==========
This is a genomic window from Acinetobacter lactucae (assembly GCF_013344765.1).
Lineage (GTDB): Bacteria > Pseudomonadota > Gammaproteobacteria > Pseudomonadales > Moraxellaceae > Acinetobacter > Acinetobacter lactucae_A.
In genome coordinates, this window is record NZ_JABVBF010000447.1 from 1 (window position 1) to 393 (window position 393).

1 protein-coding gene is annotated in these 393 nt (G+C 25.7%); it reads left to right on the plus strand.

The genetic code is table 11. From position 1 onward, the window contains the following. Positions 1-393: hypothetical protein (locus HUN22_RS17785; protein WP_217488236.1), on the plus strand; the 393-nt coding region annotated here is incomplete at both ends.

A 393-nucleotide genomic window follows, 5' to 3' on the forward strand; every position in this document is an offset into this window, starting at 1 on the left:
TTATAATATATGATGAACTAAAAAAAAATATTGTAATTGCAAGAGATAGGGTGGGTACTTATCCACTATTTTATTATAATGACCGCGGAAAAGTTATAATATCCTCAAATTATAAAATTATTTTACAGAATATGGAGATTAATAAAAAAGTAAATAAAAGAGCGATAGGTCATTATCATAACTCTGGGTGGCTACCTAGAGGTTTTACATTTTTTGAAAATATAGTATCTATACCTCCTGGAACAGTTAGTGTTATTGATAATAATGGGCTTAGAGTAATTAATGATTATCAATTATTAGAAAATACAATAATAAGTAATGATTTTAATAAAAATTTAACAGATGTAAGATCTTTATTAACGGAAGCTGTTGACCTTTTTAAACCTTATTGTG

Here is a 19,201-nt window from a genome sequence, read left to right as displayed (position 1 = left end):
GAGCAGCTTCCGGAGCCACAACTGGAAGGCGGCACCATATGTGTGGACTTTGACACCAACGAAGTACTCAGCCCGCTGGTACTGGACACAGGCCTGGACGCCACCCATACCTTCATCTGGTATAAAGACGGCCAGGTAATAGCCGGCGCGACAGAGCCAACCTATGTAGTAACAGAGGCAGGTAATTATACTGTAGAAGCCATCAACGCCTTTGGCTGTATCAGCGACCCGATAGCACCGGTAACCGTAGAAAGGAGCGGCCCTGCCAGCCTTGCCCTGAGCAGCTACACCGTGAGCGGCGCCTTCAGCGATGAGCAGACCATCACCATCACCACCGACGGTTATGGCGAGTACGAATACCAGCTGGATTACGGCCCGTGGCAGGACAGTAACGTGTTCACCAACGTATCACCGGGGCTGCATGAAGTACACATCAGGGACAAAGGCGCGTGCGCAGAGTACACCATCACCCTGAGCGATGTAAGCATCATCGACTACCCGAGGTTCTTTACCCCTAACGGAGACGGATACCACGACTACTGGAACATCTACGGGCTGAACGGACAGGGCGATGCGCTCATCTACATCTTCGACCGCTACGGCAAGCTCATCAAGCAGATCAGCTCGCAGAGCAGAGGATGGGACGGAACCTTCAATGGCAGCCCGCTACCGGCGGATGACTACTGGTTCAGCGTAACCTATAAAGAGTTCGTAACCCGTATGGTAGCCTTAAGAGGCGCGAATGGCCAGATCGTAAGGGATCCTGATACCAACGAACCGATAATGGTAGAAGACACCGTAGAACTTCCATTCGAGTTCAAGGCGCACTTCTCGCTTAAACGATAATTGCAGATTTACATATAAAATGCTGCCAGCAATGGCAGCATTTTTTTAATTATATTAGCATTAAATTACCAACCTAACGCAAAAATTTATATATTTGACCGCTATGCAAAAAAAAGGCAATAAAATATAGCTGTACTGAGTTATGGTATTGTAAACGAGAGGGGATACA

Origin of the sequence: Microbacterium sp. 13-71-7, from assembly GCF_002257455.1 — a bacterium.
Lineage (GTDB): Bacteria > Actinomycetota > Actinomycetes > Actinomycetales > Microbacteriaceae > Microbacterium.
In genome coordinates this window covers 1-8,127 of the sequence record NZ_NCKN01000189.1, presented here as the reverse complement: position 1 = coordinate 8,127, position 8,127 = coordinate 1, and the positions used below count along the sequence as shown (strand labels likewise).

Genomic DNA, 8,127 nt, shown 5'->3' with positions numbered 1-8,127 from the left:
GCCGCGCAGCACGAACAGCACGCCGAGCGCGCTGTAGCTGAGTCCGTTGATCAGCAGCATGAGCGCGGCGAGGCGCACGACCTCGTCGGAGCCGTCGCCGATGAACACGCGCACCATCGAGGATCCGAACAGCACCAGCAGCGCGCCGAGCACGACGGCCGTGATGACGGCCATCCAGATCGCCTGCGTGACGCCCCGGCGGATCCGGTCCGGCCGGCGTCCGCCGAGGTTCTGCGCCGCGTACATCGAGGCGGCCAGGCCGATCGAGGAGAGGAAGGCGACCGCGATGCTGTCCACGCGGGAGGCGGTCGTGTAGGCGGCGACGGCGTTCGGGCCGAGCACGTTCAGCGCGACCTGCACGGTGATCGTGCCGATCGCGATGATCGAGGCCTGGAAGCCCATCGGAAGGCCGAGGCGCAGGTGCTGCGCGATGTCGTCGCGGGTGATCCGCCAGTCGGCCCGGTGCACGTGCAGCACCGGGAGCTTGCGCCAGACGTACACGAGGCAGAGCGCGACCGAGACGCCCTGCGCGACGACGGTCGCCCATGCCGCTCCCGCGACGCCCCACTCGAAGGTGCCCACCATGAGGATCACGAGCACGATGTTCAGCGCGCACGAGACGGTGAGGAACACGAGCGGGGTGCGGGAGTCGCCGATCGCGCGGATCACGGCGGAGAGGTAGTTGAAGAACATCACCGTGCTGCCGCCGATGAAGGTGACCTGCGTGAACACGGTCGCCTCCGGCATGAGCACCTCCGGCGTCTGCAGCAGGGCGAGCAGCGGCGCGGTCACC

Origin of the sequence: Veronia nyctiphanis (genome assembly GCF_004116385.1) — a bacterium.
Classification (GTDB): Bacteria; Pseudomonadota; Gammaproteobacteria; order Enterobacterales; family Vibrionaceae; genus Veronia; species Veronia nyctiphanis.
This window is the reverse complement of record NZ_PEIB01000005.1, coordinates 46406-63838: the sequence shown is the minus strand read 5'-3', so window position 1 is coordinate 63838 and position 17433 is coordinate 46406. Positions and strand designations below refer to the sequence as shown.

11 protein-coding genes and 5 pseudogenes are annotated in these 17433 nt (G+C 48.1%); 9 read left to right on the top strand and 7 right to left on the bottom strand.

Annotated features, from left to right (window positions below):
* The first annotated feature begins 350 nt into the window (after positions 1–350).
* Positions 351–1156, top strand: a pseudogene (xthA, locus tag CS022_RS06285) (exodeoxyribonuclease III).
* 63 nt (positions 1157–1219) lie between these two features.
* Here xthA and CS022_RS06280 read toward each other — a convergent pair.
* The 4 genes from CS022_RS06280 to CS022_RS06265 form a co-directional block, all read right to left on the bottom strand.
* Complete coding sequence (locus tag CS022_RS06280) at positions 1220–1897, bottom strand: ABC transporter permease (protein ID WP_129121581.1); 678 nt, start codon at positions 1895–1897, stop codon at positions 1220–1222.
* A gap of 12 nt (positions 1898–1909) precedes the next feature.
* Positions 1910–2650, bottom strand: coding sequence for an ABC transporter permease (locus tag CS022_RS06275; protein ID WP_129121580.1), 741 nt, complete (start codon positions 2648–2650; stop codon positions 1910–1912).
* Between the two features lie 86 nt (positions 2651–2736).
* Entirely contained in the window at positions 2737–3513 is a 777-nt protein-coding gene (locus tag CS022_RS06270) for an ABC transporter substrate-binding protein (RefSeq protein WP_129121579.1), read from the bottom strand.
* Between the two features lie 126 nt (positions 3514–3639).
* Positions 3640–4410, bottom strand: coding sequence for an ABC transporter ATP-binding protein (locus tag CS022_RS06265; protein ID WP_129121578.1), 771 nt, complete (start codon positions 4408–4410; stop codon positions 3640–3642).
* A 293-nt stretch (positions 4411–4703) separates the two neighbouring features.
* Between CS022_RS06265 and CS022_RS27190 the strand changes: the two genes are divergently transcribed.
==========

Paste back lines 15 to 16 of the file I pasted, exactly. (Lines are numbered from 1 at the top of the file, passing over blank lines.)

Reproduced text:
Origin of the sequence: Veronia nyctiphanis (genome assembly GCF_004116385.1) — a bacterium.
Classification (GTDB): Bacteria; Pseudomonadota; Gammaproteobacteria; order Enterobacterales; family Vibrionaceae; genus Veronia; species Veronia nyctiphanis.